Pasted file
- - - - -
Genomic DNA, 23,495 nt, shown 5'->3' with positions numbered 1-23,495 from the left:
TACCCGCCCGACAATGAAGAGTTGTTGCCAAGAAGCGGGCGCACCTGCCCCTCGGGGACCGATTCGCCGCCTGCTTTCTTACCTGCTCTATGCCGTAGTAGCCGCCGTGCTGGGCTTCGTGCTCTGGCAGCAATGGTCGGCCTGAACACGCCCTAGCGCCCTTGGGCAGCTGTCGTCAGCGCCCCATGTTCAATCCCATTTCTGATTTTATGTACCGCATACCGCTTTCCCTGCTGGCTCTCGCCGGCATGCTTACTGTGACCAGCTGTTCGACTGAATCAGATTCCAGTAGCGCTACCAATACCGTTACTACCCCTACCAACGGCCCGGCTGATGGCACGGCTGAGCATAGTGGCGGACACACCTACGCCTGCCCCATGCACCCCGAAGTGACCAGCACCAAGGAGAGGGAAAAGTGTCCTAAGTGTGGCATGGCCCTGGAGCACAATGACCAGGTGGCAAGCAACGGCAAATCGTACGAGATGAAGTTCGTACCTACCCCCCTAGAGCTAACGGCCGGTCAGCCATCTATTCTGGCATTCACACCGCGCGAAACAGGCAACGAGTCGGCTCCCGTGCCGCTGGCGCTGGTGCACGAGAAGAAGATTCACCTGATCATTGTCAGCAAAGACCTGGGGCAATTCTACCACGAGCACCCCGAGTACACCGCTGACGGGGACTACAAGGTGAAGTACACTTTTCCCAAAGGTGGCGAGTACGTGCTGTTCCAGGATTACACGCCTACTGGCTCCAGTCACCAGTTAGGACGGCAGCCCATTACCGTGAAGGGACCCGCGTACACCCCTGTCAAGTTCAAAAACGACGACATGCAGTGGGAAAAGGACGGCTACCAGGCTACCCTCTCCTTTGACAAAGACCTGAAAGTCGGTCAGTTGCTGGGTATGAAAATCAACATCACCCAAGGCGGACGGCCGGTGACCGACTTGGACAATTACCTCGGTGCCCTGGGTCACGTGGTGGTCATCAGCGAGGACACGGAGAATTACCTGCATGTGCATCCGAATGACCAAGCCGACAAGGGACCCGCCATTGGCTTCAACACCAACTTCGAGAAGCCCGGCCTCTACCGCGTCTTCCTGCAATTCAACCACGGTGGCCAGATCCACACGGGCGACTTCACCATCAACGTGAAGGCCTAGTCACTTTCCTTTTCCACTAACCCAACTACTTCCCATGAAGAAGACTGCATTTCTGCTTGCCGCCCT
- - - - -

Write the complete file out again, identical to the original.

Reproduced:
Genomic DNA, 23,495 nt, shown 5'->3' with positions numbered 1-23,495 from the left:
TACCCGCCCGACAATGAAGAGTTGTTGCCAAGAAGCGGGCGCACCTGCCCCTCGGGGACCGATTCGCCGCCTGCTTTCTTACCTGCTCTATGCCGTAGTAGCCGCCGTGCTGGGCTTCGTGCTCTGGCAGCAATGGTCGGCCTGAACACGCCCTAGCGCCCTTGGGCAGCTGTCGTCAGCGCCCCATGTTCAATCCCATTTCTGATTTTATGTACCGCATACCGCTTTCCCTGCTGGCTCTCGCCGGCATGCTTACTGTGACCAGCTGTTCGACTGAATCAGATTCCAGTAGCGCTACCAATACCGTTACTACCCCTACCAACGGCCCGGCTGATGGCACGGCTGAGCATAGTGGCGGACACACCTACGCCTGCCCCATGCACCCCGAAGTGACCAGCACCAAGGAGAGGGAAAAGTGTCCTAAGTGTGGCATGGCCCTGGAGCACAATGACCAGGTGGCAAGCAACGGCAAATCGTACGAGATGAAGTTCGTACCTACCCCCCTAGAGCTAACGGCCGGTCAGCCATCTATTCTGGCATTCACACCGCGCGAAACAGGCAACGAGTCGGCTCCCGTGCCGCTGGCGCTGGTGCACGAGAAGAAGATTCACCTGATCATTGTCAGCAAAGACCTGGGGCAATTCTACCACGAGCACCCCGAGTACACCGCTGACGGGGACTACAAGGTGAAGTACACTTTTCCCAAAGGTGGCGAGTACGTGCTGTTCCAGGATTACACGCCTACTGGCTCCAGTCACCAGTTAGGACGGCAGCCCATTACCGTGAAGGGACCCGCGTACACCCCTGTCAAGTTCAAAAACGACGACATGCAGTGGGAAAAGGACGGCTACCAGGCTACCCTCTCCTTTGACAAAGACCTGAAAGTCGGTCAGTTGCTGGGTATGAAAATCAACATCACCCAAGGCGGACGGCCGGTGACCGACTTGGACAATTACCTCGGTGCCCTGGGTCACGTGGTGGTCATCAGCGAGGACACGGAGAATTACCTGCATGTGCATCCGAATGACCAAGCCGACAAGGGACCCGCCATTGGCTTCAACACCAACTTCGAGAAGCCCGGCCTCTACCGCGTCTTCCTGCAATTCAACCACGGTGGCCAGATCCACACGGGCGACTTCACCATCAACGTGAAGGCCTAGTCACTTTCCTTTTCCACTAACCCAACTACTTCCCATGAAGAAGACTGCATTTCTGCTTGCCGCCCT